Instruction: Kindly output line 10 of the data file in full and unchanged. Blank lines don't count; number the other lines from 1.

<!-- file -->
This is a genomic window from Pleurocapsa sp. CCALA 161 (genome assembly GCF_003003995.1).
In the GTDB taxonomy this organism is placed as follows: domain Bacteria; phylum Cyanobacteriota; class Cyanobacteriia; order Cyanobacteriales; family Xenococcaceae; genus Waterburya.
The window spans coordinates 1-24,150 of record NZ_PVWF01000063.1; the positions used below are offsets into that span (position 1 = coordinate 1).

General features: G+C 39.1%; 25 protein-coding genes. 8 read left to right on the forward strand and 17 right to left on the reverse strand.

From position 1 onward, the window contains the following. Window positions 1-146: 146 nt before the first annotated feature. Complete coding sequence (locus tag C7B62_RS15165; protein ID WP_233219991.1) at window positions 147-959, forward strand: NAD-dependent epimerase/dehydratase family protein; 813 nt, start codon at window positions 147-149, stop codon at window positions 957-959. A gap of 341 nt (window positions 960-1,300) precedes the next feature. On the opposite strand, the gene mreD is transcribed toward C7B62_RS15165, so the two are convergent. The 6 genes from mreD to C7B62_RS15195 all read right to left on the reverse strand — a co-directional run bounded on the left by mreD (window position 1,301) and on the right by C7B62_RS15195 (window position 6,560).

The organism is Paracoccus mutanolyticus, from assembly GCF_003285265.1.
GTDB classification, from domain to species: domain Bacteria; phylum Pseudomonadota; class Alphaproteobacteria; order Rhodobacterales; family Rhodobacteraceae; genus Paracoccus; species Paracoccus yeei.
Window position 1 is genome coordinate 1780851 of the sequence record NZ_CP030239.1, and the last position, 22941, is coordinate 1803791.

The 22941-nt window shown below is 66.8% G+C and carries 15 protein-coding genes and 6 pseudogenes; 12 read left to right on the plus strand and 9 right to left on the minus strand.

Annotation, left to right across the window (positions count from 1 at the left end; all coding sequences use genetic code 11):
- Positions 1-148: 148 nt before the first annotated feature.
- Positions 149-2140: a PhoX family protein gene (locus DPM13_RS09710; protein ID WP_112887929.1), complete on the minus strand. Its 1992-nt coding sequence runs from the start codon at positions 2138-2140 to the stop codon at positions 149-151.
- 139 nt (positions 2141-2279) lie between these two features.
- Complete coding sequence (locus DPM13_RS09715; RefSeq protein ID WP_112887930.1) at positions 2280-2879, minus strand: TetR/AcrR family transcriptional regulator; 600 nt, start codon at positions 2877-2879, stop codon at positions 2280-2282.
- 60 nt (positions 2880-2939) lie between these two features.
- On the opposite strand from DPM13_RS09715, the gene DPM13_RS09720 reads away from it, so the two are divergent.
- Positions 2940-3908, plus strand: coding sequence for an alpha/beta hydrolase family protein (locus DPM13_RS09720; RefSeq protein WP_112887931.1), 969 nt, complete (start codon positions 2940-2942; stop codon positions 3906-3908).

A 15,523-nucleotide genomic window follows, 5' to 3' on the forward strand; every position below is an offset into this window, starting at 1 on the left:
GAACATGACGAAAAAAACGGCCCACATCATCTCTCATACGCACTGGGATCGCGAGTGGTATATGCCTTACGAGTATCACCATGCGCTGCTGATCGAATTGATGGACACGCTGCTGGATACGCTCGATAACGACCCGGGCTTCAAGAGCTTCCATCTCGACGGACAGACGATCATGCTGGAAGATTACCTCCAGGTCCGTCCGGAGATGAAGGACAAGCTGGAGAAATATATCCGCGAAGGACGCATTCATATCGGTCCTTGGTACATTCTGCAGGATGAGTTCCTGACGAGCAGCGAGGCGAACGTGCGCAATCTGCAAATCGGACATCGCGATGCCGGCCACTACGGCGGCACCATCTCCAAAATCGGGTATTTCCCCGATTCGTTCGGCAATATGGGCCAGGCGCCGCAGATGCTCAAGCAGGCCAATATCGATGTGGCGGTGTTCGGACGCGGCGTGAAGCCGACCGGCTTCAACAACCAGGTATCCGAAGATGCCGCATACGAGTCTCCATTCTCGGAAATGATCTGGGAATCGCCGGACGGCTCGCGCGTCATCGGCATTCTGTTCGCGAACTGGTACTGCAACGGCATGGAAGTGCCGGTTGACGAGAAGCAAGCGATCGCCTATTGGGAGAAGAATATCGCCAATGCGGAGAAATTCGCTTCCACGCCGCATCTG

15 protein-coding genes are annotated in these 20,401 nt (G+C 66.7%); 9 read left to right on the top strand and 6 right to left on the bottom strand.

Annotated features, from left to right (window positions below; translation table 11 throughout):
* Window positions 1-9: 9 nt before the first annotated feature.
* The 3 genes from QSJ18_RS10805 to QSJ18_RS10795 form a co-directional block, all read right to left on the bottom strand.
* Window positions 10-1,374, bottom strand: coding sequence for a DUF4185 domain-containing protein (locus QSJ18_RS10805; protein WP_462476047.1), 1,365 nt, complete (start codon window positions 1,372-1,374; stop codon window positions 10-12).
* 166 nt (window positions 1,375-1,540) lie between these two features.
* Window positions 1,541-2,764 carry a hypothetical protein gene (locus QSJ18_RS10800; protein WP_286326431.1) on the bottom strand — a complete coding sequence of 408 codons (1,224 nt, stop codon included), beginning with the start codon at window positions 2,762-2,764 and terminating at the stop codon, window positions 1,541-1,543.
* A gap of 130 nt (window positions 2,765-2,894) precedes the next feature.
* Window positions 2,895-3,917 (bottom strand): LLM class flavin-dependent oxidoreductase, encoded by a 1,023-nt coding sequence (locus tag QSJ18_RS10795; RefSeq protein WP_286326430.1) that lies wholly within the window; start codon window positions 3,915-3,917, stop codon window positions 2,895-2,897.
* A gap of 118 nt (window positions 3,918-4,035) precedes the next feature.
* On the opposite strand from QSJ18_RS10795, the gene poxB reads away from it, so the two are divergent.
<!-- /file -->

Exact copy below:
Annotation, left to right across the window (positions count from 1 at the left end; all coding sequences use genetic code 11):